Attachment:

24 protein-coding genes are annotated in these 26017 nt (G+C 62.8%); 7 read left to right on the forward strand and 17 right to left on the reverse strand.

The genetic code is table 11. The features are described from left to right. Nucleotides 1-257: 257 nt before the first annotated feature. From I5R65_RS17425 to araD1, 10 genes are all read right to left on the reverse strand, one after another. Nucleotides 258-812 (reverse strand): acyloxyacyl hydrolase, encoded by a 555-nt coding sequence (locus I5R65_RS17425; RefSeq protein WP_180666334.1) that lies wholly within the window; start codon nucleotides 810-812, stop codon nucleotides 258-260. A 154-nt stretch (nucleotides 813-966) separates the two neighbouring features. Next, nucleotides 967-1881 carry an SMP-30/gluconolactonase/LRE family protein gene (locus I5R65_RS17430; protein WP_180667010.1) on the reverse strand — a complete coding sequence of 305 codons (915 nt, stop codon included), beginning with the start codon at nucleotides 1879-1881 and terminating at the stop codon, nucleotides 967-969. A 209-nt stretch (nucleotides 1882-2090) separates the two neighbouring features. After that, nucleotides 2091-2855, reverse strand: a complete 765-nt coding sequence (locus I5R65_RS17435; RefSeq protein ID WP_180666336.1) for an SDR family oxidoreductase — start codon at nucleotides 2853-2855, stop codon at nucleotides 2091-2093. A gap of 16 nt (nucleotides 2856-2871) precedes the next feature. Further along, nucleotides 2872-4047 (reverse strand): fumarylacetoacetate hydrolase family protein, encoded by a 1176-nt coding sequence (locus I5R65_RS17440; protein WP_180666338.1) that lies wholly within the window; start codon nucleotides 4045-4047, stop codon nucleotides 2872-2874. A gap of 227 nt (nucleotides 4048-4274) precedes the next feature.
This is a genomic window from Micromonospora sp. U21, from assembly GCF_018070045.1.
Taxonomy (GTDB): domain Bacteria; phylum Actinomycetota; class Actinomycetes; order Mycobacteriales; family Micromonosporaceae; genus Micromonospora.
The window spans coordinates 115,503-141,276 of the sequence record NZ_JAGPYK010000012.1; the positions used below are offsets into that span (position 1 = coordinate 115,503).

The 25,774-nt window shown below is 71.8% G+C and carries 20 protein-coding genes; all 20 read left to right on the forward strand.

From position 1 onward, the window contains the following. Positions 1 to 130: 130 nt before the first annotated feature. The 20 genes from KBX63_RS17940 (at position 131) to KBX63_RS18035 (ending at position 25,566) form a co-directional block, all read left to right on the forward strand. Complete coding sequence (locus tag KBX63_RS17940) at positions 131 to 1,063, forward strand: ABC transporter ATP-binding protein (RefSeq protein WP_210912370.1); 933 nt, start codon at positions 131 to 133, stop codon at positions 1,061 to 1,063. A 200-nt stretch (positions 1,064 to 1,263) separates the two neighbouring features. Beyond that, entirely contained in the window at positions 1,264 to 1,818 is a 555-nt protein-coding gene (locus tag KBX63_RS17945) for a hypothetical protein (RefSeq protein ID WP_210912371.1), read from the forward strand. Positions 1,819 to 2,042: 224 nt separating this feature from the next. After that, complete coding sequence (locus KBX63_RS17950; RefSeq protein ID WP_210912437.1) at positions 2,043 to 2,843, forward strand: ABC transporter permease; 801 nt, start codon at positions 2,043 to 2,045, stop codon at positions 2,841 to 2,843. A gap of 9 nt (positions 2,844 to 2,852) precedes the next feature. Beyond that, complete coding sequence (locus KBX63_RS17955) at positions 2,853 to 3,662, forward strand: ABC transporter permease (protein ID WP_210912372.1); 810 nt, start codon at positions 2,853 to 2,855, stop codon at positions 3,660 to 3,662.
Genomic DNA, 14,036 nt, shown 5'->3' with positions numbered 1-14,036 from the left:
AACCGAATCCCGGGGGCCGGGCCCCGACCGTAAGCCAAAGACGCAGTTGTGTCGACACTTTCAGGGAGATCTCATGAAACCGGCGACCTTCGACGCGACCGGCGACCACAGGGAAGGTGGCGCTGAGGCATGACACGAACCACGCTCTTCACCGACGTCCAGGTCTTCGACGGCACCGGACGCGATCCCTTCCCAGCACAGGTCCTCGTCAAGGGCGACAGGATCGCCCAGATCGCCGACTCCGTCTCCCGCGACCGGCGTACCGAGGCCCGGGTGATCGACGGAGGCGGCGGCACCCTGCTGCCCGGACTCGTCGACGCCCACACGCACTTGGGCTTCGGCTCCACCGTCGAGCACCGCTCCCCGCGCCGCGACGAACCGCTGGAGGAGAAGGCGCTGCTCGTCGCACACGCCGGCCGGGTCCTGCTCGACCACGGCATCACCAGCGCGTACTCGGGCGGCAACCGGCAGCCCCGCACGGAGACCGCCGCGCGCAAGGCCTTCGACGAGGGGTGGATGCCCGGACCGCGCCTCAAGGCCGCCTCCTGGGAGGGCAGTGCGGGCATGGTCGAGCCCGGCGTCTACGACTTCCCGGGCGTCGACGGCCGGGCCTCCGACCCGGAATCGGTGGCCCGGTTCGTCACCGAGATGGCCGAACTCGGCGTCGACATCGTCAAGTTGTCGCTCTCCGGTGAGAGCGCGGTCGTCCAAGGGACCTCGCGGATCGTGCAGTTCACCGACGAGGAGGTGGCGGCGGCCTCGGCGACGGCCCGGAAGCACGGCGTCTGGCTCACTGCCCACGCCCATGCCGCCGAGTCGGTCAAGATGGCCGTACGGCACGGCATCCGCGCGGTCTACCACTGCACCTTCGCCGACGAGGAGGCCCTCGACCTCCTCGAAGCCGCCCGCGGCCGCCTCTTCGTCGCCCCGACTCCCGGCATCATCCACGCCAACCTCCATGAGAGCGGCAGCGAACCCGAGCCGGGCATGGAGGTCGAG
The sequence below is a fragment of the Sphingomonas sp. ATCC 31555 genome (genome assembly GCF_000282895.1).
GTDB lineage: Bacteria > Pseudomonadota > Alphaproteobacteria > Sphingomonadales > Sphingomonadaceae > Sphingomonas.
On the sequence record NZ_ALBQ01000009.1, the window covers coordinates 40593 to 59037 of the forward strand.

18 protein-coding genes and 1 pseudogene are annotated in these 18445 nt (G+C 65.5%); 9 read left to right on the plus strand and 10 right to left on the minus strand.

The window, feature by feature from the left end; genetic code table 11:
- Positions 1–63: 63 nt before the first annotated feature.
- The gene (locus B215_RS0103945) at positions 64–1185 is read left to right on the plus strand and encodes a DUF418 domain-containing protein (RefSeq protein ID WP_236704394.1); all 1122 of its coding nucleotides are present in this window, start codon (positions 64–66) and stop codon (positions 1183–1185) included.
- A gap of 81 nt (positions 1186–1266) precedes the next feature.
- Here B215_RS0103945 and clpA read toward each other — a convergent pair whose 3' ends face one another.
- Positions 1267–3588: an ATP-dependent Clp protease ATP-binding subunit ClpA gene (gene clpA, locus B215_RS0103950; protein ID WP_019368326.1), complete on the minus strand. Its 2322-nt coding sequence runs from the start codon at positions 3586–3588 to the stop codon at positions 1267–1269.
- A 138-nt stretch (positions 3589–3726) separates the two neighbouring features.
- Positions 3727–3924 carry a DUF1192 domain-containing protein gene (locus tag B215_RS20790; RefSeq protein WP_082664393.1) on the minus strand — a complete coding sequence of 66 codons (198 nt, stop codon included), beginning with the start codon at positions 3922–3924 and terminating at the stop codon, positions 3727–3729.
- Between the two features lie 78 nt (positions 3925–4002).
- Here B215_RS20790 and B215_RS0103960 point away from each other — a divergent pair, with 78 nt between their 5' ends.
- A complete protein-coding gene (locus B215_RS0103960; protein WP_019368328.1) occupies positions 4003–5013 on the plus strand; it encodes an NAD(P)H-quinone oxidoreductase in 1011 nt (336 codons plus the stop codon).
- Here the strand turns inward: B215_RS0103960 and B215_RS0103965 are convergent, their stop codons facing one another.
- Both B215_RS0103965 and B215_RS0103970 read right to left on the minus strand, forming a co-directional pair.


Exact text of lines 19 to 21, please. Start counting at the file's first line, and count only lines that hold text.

- Positions 1267–3588: an ATP-dependent Clp protease ATP-binding subunit ClpA gene (gene clpA, locus B215_RS0103950; protein ID WP_019368326.1), complete on the minus strand. Its 2322-nt coding sequence runs from the start codon at positions 3586–3588 to the stop codon at positions 1267–1269.
- A 138-nt stretch (positions 3589–3726) separates the two neighbouring features.
- Positions 3727–3924 carry a DUF1192 domain-containing protein gene (locus tag B215_RS20790; RefSeq protein WP_082664393.1) on the minus strand — a complete coding sequence of 66 codons (198 nt, stop codon included), beginning with the start codon at positions 3922–3924 and terminating at the stop codon, positions 3727–3729.